Whistle while you work


The case of Clyde & Co LLP and Morris -v- Van Winkelhof considers the important question of whether or not a member of a limited liability partnership (“LLP”) can be a worker within the meaning of the Employment Rights Act 1996.

The Claimant in this case, Mrs Van Winkelhof, was a member of the law firm Clyde & Co. Upon joining Clyde & Co, the Claimant signed a Deed of Adherence stating that she would devote her full time and attention to the business and would be faithful to the partnership.

It is common ground in the claim that the Claimant was recruited into Clyde & Co as a result of her favourable connections in the African legal market. Therefore, following her recruitment into Clyde & Co, she worked predominately in Tanzania in order to maintain her relationship with Ako Law, a Tanzanian law firm, which then became an associate firm of Clyde & Co.

On 23 November 2010 the Claimant alleged that the Managing Partner of Ako Law was accepting bribes to secure work and control the outcome of cases and also that he was engaged in money laundering.

Two days after the above report was made, the Claimant was dismissed from Ako Law. The following day she was suspended from Clyde & Co and was later dismissed on 13 January 2011. She alleged her dismissal was unfair on two grounds:

1. She was being subjected to detrimental treatment as a result of making a protected disclosure regarding the activities of the Managing Partner of Ako Law. In other words she had ‘blown the whistle’ on unacceptable conduct and was dismissed as a result; and

2. She was subject to unlawful sex discrimination as a male partner would not have been treated the same way and/or that her dismissal related to the fact that she had recently told Clyde & Co that she was pregnant.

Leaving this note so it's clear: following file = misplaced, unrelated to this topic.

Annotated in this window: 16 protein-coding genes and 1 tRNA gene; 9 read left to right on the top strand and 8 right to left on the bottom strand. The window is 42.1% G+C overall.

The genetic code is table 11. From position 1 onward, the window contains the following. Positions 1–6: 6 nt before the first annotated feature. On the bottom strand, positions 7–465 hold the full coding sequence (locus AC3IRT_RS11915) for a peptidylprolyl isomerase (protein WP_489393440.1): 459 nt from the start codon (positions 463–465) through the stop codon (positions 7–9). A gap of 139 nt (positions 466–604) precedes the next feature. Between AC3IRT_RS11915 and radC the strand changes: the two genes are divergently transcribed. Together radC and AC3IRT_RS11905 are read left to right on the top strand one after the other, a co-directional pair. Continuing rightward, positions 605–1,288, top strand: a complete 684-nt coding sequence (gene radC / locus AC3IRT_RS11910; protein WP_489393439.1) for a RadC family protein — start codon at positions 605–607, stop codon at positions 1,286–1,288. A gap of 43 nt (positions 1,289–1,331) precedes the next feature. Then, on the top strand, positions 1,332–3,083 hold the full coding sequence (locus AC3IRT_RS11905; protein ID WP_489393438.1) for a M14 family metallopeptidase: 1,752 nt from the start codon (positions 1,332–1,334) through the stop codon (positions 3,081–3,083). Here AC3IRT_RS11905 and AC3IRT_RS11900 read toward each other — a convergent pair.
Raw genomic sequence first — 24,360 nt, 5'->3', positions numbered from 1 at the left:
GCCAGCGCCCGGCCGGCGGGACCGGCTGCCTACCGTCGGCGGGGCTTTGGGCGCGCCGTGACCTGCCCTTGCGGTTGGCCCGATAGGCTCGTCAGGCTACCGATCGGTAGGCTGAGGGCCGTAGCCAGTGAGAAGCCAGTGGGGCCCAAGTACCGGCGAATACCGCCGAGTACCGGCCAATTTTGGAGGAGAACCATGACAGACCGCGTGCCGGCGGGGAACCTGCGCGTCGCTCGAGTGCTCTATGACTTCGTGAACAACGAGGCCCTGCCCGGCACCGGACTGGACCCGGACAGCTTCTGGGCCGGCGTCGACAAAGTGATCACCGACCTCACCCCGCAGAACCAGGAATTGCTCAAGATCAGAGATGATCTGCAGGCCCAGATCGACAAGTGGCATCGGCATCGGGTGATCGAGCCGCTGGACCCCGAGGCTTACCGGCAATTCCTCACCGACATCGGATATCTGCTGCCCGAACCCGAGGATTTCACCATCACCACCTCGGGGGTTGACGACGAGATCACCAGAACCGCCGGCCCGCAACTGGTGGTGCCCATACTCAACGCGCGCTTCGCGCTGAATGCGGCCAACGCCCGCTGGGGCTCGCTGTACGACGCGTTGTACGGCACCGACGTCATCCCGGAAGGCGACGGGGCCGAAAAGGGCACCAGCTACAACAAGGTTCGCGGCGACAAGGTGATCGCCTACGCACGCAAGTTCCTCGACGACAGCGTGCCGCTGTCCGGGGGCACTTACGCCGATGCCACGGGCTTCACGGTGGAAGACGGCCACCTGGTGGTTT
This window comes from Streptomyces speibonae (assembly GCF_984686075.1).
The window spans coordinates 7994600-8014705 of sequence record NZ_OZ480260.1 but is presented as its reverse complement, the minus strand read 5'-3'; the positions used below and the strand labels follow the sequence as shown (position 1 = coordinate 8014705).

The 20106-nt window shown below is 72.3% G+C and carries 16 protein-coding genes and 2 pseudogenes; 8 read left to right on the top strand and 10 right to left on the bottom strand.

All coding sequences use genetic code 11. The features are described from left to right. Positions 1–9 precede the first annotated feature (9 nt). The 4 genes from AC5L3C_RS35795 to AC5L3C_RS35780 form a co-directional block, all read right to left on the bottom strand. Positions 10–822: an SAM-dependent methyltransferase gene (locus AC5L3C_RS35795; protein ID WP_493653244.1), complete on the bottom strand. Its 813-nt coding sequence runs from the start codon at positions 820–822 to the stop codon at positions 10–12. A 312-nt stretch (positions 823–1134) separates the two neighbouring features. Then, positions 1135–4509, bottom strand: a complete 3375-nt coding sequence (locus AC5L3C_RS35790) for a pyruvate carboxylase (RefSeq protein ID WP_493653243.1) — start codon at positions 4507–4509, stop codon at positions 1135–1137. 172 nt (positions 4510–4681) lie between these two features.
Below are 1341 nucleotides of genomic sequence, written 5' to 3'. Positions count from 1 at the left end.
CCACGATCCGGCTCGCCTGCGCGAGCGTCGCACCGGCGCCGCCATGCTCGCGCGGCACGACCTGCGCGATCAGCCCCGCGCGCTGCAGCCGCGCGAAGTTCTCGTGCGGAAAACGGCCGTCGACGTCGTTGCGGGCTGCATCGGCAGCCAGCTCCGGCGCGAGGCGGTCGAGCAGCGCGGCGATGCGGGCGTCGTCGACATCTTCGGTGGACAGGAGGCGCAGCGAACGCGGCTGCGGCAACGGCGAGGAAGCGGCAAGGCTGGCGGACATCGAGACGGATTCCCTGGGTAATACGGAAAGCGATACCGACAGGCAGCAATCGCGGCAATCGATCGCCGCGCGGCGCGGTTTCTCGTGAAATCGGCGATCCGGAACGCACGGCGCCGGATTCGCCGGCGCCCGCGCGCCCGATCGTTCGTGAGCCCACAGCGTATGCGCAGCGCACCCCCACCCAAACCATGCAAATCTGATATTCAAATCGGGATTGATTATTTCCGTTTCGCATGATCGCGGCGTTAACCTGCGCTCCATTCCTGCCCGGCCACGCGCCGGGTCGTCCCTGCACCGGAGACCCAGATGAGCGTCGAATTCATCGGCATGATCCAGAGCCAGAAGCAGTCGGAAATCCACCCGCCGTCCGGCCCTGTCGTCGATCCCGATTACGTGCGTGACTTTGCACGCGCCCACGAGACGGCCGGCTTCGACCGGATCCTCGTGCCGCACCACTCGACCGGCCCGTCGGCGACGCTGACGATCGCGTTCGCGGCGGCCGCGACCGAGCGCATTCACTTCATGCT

The claim is hotly contested by Clyde & Co, who allege that Mrs Van Winkelhof is not a ‘worker’ within the meaning of the Employment Rights Act 1996. She cannot therefore rely on the ‘whistle blowing’ legislation which is designed to afford protection to workers.

At the first Hearing the Employment Tribunal held that the Claimant was not a worker and was not therefore able to pursue her claim for whistle blowing. However, the Employment Appeal Tribunal reversed that decision on the basis that the Claimant held a subordinate position in the firm. The Court of Appeal disagreed and ruled that the Claimant was not a worker.

The Claimant was granted permission to appeal to the Supreme Court and the decision is currently awaited. The Claimant’s argument is that a member of an LLP should be a worker to allow them to make disclosures about unacceptable conduct without fear of reprisal. If the Supreme Court agrees the case will be remitted to the Employment Tribunal to be heard again.

We at Blacks can provide assistance on all types of employment disputes. We would encourage you to seek legal assistance as soon as possible if you feel you have been unfairly dismissed.


Please contact Luke Patel
on 0113 227 9316
or by email at LPatel@LawBlacks.com


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